Have you ever been to the doctor and stated what WebMd said? I did that once. I told my doctor that my Apple Watch had woken me up to tell me my heart rate was low. He asked, well what did Doctor Apple tell you to do? I got his point. Doctor Apple doesn’t know me or my health. Doctor Apple was reacting to one number.
Last week we sent our friends a letter that explained the Rules of the Financial Classroom. If you didn’t see the letter and would like to, let us know. Today the financial “experts” on television screamed scary headlines. All were variations of The Sky is Falling.
As our letter explained, history has shown that staying the course and not reacting has been the right lesson plan for most long-term investors. Today’s headline said one number might mean we will have a recession. The media didn’t say that the number might not mean a recession. My low heart rate might have meant a health problem. That number didn’t signify a health problem, but actually a health strength. Successful financial students don’t time the market. Successful investors don’t react but instead, act on a plan. Thank goodness I followed my health plan created with my doctor based on my history, my lifestyle, and a lot of numbers.
Have you ever noticed the media rarely says the state of the world is good? Today more people are middle-class citizens than ever in all of history. ALL. Middle-class citizens buy most goods and services in the world. The media doesn’t remind us we live in amazing times.
Today the media or financial experts didn’t tell us that the yield on the S&P 500 is 2%. The short-term rate that caused that inverted yield curve is 2%. The “media experts” didn’t mention that an asset that has a yield and that grows over time may be better suited to an investor seeking growing income in a long-term retirement. The “media experts” told you the market will go down and that we will have a bear market because of that one number. The “media experts” didn’t tell you there are short term inverted yield curves that go away as quickly as they come, that it is the sustained inverted yield curves that are worrisome. The “media experts” didn’t remind you that a recession doesn’t always equal a bear market. The “media experts” also didn’t remind you that ups and downs, and even bear markets are all part of normal market behavior. And the “media experts” didn’t point out that what you own or invest in should be determined by your plan.
The media, like Chicken Little with a sponsorship vest, tells you “The Sky is Falling, The Sky is Falling….” React. Tune In. React. Tune In. React. Tune In. Like a nonstop fire alarm in elementary school without reassuring teachers telling you this is a drill. This is normal.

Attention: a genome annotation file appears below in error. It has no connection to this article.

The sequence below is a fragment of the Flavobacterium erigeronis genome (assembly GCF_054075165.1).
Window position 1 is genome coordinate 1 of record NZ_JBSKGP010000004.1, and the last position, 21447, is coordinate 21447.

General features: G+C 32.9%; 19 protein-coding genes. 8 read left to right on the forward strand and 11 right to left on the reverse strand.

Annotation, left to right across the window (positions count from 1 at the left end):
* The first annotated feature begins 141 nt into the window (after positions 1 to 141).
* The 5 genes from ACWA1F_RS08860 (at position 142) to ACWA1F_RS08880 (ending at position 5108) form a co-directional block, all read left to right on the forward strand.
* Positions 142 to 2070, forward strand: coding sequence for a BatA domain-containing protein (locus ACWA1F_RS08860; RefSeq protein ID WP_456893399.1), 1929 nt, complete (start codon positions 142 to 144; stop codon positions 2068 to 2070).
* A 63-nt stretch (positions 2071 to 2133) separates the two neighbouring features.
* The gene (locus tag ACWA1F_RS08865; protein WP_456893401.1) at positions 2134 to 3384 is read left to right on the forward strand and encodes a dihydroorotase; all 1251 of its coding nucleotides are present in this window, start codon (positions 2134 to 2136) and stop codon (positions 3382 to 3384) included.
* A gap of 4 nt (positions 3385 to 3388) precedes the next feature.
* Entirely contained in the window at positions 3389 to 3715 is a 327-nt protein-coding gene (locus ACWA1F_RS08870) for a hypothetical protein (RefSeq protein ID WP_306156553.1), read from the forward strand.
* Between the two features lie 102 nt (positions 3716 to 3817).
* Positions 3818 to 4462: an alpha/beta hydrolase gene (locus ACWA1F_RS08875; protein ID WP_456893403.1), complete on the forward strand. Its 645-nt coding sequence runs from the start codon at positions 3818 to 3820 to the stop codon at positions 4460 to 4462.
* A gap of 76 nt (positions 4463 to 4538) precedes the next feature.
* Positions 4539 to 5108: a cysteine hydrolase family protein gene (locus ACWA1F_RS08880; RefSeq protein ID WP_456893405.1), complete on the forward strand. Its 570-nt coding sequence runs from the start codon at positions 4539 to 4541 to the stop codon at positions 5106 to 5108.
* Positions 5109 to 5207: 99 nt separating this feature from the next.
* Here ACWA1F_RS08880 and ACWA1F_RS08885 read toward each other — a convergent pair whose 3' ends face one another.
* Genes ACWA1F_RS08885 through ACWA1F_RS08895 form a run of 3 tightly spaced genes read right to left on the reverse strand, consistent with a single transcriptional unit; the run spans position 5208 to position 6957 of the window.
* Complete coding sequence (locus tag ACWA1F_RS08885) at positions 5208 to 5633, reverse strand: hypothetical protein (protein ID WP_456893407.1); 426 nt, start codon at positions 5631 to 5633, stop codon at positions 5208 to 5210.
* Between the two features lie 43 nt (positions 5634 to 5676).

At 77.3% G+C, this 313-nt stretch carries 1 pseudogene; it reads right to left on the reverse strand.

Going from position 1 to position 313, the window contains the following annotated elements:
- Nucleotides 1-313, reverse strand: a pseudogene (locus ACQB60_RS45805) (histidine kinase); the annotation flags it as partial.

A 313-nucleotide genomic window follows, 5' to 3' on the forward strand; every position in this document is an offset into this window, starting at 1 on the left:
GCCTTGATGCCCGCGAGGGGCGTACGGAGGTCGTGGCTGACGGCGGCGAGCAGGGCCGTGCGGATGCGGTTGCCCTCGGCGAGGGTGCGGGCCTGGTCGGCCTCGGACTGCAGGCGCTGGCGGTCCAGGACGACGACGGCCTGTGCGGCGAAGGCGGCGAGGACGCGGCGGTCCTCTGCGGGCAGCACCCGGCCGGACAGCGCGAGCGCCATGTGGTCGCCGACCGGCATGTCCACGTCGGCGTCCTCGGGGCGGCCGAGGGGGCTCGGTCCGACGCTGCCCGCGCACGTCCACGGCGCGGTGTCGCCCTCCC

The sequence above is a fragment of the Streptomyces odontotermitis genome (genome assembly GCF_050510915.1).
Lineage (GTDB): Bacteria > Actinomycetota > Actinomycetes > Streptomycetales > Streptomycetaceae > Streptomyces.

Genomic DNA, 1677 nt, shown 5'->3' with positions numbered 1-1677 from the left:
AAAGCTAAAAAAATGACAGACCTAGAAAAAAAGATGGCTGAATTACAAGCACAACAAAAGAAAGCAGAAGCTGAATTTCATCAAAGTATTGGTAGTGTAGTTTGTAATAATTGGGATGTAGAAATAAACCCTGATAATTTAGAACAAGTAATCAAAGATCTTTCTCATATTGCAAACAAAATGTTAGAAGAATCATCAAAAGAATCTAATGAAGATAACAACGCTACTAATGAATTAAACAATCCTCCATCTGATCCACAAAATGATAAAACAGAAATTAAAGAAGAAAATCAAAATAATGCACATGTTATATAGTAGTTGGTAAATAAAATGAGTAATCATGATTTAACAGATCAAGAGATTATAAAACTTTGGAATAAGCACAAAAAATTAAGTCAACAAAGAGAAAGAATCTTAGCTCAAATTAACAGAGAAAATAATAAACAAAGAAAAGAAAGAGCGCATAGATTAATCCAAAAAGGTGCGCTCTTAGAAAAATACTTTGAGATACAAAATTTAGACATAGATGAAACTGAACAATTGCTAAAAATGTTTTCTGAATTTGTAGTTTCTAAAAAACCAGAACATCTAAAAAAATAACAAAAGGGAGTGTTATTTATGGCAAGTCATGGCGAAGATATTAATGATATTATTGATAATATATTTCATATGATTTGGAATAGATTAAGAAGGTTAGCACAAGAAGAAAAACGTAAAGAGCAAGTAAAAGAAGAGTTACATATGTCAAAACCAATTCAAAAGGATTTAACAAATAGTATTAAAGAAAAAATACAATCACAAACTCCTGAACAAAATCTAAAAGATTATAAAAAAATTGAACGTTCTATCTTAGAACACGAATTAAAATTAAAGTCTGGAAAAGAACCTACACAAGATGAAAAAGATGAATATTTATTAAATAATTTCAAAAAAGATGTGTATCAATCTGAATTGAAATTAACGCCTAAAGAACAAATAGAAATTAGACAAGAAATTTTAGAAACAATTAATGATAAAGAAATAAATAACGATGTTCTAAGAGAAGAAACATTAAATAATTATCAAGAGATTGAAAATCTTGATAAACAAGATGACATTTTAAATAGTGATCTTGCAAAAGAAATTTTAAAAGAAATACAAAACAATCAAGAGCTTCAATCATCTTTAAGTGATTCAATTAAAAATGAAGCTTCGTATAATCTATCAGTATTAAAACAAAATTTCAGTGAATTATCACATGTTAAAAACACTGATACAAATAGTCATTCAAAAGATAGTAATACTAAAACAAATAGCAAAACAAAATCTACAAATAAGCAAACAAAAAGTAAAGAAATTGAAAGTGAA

The media colors every financial broadcast with the fear of 2008 to 2009. The Bear Market of '08-09' was the scariest one modern investors have experienced. This decline was deep. The decline was long. Clients, almost daily, express their fear of the time to recover, even though many of them recovered from that bear market like every other one in their long investing lifetimes. (We think this may be because life is getting noisier and noisier.) None of us knows when that final bell saying school is out is going to ring. We could be looking at 40 days or 40 years of class time. But we do know history. And a complete study of history is very reassuring.
At the high in 2007, the Dow was 14,000. At the low on March 9, 2009 it finished at 6500. Today it is 25,450. Almost double where it was in 2007. And if your plan provided for your needs in the last 12 years, why can’t you go thru the ups and DOWNS again? Because the Rules of the Financial Classroom say it will go up and down all the rest of your life. The rules say timing will not work. Ever. Or another way to state that rule is Timing Never Works.
As financial planners, we are paid to create your financial plan, including an investment plan, and to monitor and adjust when your life changes! Not when the “media experts” get noisy. We are paid based on the value of your investment portfolio, knowing your portfolio will go up and down. (Our compensation declines when your portfolio drops but we wouldn’t be earning our keep if we told you to waiver from your plan just because of a dip in the market. Our calling as your financial educators and planners is to keep you focused on your plan and reaching for your goals and dreams.)
P.S. I don’t listen to Dr. Apple anymore. I do use my watch to listen to music. I don’t suggest you quit watching television, but I would say watching reruns of Andy Griffith, Leave it to Beaver or Boy Meets World may give you more useful information. Miss Crump, Mrs. Landers, and Mr. Feeney were very good teachers.